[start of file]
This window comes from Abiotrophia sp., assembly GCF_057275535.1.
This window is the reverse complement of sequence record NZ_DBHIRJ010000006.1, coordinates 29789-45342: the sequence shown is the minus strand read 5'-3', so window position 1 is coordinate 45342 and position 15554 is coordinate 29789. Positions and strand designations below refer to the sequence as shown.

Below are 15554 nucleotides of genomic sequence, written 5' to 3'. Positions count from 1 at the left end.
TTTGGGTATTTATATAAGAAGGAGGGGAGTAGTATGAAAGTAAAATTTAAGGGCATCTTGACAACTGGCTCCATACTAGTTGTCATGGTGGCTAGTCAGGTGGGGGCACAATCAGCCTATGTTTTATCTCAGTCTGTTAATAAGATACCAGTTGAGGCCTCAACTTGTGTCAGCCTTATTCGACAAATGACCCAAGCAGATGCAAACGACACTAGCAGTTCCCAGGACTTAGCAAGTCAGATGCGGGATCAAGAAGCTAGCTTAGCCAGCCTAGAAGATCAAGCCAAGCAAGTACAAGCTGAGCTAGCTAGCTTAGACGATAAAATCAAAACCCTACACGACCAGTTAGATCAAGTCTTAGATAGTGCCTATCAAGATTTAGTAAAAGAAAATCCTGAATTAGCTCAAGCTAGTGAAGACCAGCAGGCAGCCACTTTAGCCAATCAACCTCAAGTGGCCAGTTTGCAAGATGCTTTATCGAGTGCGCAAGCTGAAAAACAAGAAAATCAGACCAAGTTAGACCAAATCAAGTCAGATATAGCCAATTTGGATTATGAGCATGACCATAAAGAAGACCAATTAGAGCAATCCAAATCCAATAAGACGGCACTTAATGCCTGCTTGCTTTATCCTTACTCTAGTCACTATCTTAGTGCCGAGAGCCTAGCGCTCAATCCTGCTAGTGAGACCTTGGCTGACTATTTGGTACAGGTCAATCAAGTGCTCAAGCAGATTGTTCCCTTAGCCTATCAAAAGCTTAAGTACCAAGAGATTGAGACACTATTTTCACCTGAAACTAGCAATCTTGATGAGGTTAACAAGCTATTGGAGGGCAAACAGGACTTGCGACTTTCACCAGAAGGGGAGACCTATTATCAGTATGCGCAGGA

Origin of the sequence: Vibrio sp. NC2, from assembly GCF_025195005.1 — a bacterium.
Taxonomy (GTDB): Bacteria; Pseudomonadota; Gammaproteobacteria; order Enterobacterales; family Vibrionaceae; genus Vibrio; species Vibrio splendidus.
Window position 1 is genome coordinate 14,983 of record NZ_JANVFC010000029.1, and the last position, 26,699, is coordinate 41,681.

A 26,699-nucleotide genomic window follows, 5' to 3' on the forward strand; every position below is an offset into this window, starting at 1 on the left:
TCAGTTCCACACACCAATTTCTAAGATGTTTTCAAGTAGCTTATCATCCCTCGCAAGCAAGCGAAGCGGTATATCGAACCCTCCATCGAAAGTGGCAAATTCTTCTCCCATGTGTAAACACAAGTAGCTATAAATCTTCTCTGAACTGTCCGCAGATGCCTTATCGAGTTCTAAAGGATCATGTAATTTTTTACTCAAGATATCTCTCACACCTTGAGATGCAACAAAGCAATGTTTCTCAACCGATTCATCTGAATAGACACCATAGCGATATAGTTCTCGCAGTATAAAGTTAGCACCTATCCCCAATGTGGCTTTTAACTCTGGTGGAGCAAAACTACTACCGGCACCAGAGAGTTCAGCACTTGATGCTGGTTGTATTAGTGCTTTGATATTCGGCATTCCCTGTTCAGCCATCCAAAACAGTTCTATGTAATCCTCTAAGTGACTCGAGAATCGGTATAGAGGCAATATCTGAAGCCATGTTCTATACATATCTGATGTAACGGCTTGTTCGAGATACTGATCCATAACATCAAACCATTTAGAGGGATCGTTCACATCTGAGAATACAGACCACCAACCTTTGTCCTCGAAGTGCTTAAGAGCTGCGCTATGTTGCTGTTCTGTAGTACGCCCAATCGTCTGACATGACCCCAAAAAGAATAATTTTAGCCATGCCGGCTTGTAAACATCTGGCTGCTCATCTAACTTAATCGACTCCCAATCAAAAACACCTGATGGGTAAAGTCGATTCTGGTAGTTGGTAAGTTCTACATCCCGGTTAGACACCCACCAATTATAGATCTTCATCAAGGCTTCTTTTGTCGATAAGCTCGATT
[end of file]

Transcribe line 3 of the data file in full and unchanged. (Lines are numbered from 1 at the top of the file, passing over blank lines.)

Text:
Below are 15554 nucleotides of genomic sequence, written 5' to 3'. Positions count from 1 at the left end.